Anna Turner from Leeds University’s Medieval Society takes a look back at the first event at the Hyde Park Picture House as part of their International Medieval Film Festival
Rainy Saturday mornings have a way of slipping away from you – lost somewhere between the duvet and the television. However, on this dull and grey Saturday morning a group of University of Leeds students gathered in Hyde Park Picture House to hold a small but effective protest against waste weekends. It’s not often that a revolution comes along in the form of a Medieval workshop and film screening – but there you have it. What could be more revolutionary than succeeding in getting a group of kids to part with their bed, teaching them about medieval print culture and having them sit silently through a beautifully animated movie about a unique artefact from Irish history, all before lunchtime?
I was one of three University of Leeds students lucky enough to be invited to lead a workshop about ‘The Book of Kells’, and medieval manuscripts more generally, as a sort of interactive introduction to their screening of The Secret of Kells. The event took place as part of the LUU Medieval Soc’s ‘International Medieval Film Festival’ – an offshoot of this year’s International Medieval Congress. The words ‘International Medieval Film Festival’ seem to conjure up images of stiff men in tweed jackets lamenting the lack of period-accurate armour in the latest Crusades docu-drama. Far from it!
As The Look Of Silence starts it’s run at the Picture House, Friends committee member Bill Walton takes a look at Oppenheimer’s earlier companion piece The Act Of Killing.
Truth can be stranger than fiction. This is my favourite film documentary of all time … but maybe it will take second place in my heart after I have seen its follow-up The Look of Silence showing daily from Friday 19th June.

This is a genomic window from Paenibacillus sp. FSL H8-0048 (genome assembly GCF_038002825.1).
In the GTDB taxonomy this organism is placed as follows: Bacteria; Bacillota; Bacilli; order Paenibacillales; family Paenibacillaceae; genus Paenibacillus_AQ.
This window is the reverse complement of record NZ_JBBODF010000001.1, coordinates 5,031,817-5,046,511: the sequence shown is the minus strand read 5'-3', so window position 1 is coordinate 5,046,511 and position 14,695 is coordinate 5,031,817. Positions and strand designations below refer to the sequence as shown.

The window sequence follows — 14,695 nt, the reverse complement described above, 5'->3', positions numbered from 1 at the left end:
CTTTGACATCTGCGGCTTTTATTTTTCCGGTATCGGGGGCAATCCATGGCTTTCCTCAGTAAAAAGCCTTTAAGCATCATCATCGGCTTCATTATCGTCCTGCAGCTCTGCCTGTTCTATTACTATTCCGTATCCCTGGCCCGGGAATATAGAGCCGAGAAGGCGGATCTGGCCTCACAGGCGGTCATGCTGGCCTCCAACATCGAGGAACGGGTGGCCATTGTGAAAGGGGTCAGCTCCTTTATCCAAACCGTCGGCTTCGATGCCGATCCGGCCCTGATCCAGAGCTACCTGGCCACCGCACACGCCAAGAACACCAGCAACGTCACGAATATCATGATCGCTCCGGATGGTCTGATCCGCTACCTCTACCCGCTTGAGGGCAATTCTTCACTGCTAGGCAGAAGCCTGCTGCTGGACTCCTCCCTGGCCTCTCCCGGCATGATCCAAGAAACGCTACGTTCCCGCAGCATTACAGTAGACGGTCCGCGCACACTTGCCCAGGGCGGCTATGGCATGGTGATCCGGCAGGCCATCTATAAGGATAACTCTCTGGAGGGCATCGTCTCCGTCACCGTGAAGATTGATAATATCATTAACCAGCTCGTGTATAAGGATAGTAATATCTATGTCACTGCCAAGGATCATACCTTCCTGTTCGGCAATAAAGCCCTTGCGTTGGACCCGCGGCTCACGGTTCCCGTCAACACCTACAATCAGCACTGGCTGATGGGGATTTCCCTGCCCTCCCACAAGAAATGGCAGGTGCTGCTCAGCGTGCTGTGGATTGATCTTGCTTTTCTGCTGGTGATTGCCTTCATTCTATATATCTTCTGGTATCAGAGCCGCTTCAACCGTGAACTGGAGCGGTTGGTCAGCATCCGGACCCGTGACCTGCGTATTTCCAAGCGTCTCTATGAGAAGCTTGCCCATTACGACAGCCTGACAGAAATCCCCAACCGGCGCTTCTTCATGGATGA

A military dictatorship took power in Indonesia in a coup in 1965. The new regime gave its blessing and protection to death squads who massacred over a million communists and other activists, particularly among the ethnic Chinese population. With Western assistance, the Suharto dictatorship kept its grip on power and ensured that their propaganda version of their rise to power remained largely unchallenged.
What is a radical film director to do?
I am afraid if you’ve just noticed this then you missed seeing this great film – it was screened on Thursday June 4th. There was a fairly good audience, 70 or more I reckoned. And they were clearly divided about the film. A couple passed me as the end credits rolled by – he hated it, she thought it was great. In the foyer a group of four were debating the merits or demerits of the film. Outside there were trios and pairs, one couple considering their responses. I was surprised so many people were seeing the film for the first time: I have had the pleasure of being familiar with the film for years. But it is reassuring that a film can stimulate so much intense discussion.
The HPPH Brochure notes that the film was selected in the Top Ten in the 2012 S&S Critics Poll: at number 10. Mote notably, it was number 4 in the parallel Director’s Poll and Federico Fellini was top director.
The film has so many virtues, fine cinematography by Gianni Di Venanzo; a great score by Nino Rota; and superb editing by Leo Catozzo. And the cast! – at times it felt as if Fellini was throwing a party for all the wonderful actors who had graced his films. This screening was sourced from a DCP. I thought the transfer was good, but the digital version did not do full justice to sparkling contrast tween black and white, especially in the long shots. But the sound was great.
And despair not. I last saw this film two or three years ago – so it will come round again. And it is worth waiting to see it ‘real’, on the big screen.